Britain's Prime Minister David Cameron, right, with Egyptian President Abdel Fattah el-Sissi, Nov. 5, 2015, at 10 Downing Street, London.

Britain's Prime Minister David Cameron, right, with Egyptian President Abdel Fattah el-Sissi, Nov. 5, 2015, at 10 Downing Street, London. Stefan Rousseau/Pool Photo via AP

How The Russian Crash Investigation Could Alter the War On Encryption

If intercepted communications prove an ISIS bomb caused the crash in Egypt, it could be just the boost surveillance state advocates need.

When U.S. intelligence officials said “intercepted communications” are a basis for the early assessment that a bomb planted by the Islamic State may have doomed a Russian passenger jet over Egypt, they also may have given a huge boost to efforts to expand government-led surveillance in the name of counterterrorism.

“I think there is a possibility that there was a bomb on board,” President Barack Obama said Thursday, lending the commander in chief’s credibility to the theory. It’s the president’s first characterization of the disaster since British Prime Minister David Cameron said it was “more likely than not” that a bomb destroyed the airliner.

Egyptian officials continue to push back on the bomb theory, yet British Foreign Secretary Philip Hammond said on Thursday, "Of course this will have a huge negative impact for Egypt. But with respect to [Egypt Foreign Ministry spokesman Ahmed Abouzeid,] he hasn't seen all the information that we have."

Consider that statement in the context of Cameron’s almost year-long crusade to strengthen the U.K. government’s surveillance capabilities and effectively shut down secure end-to-end user encryption both in the United Kingdom and beyond.

End-to-end user encryption refers to the ability of one person to share communications with another person over a digital interface, and only with that intended recipient. The message, whether an email, text or other communication, is “encrypted” by the sender and “decrypted” by the receiver using software. That means that the intermediary communications service provider, such as Apple, Google, Yahoo, or Facebook, can not decrypt the message, even under threat of incarceration or under pressure from a court. End-to-end user encryption, correctly implemented, is encryption without secret defects that allow someone to intercept those supposedly secure message. And it’s growing in popularity among users. In 2014, Apple and Google announced that iPhones and Android phones would begin to encrypt users’ data.

Just hours before the British government suspended flights over the Sinai, the U.K. government introduced a new law to weaken the type of end-to-end user encryption that would keep companies and law enforcement from being able to intercept messages. The so-called Investigatory Powers Bill also mandates that Internet companies retain detailed logs of their users’ Internet browsing activity for a year.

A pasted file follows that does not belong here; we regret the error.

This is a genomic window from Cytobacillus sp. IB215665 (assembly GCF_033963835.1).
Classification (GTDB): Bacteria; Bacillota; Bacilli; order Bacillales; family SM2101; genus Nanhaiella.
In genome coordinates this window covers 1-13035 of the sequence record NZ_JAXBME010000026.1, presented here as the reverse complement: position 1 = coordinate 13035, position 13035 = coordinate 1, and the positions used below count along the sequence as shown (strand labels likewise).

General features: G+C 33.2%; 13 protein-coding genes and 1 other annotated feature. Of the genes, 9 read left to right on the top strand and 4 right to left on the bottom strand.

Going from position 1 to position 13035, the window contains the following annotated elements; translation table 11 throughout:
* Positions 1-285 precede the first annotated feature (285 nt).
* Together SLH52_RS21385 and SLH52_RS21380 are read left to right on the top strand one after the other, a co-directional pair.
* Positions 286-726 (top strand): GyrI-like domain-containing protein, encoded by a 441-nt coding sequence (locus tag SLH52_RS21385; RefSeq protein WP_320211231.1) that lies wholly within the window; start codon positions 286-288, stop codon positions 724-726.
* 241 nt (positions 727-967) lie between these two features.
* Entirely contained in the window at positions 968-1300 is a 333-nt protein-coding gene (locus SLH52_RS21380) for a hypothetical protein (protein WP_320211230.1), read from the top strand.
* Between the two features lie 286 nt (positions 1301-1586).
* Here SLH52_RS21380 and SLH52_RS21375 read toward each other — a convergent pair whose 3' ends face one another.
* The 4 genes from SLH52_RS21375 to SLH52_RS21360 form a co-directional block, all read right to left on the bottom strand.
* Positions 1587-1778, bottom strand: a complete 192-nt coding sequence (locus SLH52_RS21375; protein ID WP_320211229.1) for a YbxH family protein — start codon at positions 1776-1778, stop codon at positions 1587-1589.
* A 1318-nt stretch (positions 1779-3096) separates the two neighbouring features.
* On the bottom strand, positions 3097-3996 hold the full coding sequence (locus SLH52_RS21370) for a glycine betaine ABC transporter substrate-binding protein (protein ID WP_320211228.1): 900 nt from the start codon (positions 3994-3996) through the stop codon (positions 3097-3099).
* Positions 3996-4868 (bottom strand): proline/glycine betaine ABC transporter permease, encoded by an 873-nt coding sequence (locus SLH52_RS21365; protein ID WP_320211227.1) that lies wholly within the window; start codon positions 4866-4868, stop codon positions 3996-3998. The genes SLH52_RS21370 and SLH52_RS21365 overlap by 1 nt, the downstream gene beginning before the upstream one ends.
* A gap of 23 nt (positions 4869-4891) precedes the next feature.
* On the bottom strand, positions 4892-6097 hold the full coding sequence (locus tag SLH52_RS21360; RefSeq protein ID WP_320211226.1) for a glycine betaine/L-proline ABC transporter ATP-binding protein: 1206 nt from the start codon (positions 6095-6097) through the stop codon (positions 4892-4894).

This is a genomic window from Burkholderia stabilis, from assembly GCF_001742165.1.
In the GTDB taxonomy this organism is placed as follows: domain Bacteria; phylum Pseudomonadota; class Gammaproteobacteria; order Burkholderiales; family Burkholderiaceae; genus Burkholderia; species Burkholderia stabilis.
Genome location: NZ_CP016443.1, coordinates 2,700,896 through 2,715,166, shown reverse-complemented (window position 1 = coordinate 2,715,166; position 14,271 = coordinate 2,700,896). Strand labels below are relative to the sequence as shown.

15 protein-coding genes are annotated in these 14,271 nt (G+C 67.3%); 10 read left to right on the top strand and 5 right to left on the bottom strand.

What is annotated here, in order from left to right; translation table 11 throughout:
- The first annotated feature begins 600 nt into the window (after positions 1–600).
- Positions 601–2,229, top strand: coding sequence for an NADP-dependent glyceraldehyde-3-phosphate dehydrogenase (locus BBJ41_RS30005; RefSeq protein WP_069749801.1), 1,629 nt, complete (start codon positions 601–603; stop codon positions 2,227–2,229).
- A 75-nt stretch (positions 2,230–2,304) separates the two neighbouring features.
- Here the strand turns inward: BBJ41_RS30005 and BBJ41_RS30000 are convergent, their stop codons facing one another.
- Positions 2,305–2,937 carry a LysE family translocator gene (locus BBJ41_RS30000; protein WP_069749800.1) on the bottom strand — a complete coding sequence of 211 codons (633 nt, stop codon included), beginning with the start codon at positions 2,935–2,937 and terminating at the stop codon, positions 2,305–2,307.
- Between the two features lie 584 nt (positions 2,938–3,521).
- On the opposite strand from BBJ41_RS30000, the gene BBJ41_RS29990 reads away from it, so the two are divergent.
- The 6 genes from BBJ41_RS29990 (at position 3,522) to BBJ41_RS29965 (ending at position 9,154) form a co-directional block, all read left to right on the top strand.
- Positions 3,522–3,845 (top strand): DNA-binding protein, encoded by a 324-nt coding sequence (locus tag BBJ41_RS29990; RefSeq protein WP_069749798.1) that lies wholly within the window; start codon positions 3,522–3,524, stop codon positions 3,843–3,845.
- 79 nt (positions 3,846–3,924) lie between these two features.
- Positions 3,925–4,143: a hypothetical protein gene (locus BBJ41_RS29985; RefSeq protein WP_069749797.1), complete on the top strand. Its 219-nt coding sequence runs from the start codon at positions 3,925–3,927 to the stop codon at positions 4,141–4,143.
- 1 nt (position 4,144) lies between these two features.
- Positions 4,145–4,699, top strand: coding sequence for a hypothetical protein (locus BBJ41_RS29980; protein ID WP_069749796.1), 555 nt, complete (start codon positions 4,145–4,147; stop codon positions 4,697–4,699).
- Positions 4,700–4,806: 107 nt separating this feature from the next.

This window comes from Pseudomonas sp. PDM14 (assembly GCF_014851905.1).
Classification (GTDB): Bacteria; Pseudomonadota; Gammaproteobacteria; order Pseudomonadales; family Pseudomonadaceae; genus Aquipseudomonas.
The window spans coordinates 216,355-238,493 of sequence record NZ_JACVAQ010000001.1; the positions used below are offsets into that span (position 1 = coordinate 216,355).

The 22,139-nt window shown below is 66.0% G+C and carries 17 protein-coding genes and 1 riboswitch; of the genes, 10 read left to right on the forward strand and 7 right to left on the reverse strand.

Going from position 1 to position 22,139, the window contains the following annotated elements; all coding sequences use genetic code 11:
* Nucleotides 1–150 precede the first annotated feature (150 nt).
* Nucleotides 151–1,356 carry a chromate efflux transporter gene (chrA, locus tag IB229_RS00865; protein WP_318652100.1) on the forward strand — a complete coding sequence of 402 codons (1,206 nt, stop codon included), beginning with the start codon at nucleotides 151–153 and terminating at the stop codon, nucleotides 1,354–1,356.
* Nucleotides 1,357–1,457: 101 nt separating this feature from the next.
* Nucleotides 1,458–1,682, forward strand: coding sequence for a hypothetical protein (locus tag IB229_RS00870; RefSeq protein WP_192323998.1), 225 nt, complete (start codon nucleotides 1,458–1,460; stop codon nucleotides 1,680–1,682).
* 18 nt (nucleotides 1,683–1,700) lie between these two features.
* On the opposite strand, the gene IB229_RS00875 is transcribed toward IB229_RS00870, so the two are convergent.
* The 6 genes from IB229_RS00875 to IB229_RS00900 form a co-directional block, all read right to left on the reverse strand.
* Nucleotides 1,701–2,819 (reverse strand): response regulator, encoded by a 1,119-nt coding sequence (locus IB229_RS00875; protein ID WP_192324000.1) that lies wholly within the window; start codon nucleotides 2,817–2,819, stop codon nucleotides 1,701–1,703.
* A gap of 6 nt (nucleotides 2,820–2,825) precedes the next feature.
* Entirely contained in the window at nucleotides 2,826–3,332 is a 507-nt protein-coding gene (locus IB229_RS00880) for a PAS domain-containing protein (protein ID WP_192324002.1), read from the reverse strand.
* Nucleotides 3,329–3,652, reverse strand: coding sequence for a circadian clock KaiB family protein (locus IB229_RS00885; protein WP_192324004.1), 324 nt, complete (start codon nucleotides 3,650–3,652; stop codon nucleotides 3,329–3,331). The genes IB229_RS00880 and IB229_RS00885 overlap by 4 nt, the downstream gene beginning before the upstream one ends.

The bill claims to clarify a 2000 law and would require private companies to provide data and help authorities intercept communications, with a warrant, in addition to maintaining the ability to intercept and decrypt messages.

A U.K. government official explained it this way: “The Government is clear we need to find a way to work with industry as technology develops to ensure that, with clear oversight and a robust legal framework, the police and intelligence agencies can access the content of communications of terrorists and criminals in order to resolve police investigations and prevent criminal acts. That means ensuring that companies themselves can access the content of communications on their networks when presented with a warrant.’”

That matters in terms of the day’s headlines. The FBI and Cameron have accused the Islamic State of using popular encrypted-based apps to hide secret messages.

But human rights activists, journalists, and other security conscious individuals also use encryption to protect against data theft. Many computer science experts such as Bruce Schneier have argued for decades that wider access to encryption methods (without backdoors or built-in defects of the type the British government is seeking) would actually make the Internet far safer, including for people in countries like Iran and Syria who themselves are looking to reach out to U.S. intelligence agencies. Wider use of encryption also likely would mean fewer instances of identify theft, missing data, and so-called phishing attacks that use personal information.

This week's events could conceivably alter how millions of people use very popular communications services.